localities are so few that I will particularize them, in 
the hope that the known range of this comparative^ 
rare species may be extended by further observation. 
They are — Torquay (Hanley) ; Plymouth (Norman) ; 
Devon (Bellamy) ; Megavissey (Couch) ; Pendennis 
(Cocks, Benson) ; Land^s End (Millet) and Scilly Isles 
(Barlee), — all the last four being Cornish localities; 
Guernsey (Forbes and others) ; Sark (Lukis and J. G. J.) ; 
Stanton-on-the-Wolds, Notts, in woods during October 
(Lowe). It is found in the South-west of France and 
in Portugal, as well as (according to Michaud) in the 
alpine valleys of the former country. 

In winter and dry weather it buries itself rather deep 
in the earth, and must be looked for by pulling up tufts 
of grass and large stones which are sunk in the ground, 
as well as by searching among the roots of shrubs and 
furze-bushes. It has a different kind of epiphragm for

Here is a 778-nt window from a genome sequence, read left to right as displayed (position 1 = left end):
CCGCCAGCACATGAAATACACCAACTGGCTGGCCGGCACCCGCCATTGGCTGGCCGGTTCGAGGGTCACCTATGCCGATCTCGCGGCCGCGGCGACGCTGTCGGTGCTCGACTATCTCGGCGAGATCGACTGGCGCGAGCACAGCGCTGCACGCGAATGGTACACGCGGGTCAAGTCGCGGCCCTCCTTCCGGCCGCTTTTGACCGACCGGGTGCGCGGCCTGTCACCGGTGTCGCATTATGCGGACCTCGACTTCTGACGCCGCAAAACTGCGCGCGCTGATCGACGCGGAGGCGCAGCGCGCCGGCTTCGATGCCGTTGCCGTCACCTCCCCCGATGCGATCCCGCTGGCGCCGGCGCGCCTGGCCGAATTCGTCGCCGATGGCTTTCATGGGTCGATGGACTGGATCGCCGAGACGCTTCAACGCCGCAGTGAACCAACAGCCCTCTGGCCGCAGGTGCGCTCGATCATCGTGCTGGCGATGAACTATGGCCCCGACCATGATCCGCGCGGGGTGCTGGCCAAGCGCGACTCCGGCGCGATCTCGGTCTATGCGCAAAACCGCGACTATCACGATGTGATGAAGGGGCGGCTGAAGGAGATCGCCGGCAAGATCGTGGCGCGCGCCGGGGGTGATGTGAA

summer and winter. The former kind is filmy, trans- 
parent and iridescent, and it has a small round hole 
corresponding with the position of the respiratory orifice, 
thus enabling the animal to procure a continual supply 

204 HELICID^. 

of air from the atmosphere. The winter covering is 
thicker, opaque, and nearly white. 

This is another instance of rather conspicuous land- 
shells having been overlooked in places where observant 
naturalists had long searched and obtained much smaller 
species. Col. Montagu especially investigated the Tes- 
tacea of our Southern counties ; and these have always 
been a favourite haunt of our field or outdoor concho- 
logists. The H, revelata was for the first time noticed 
as a British species by Dr. Gray in 1840, in consequence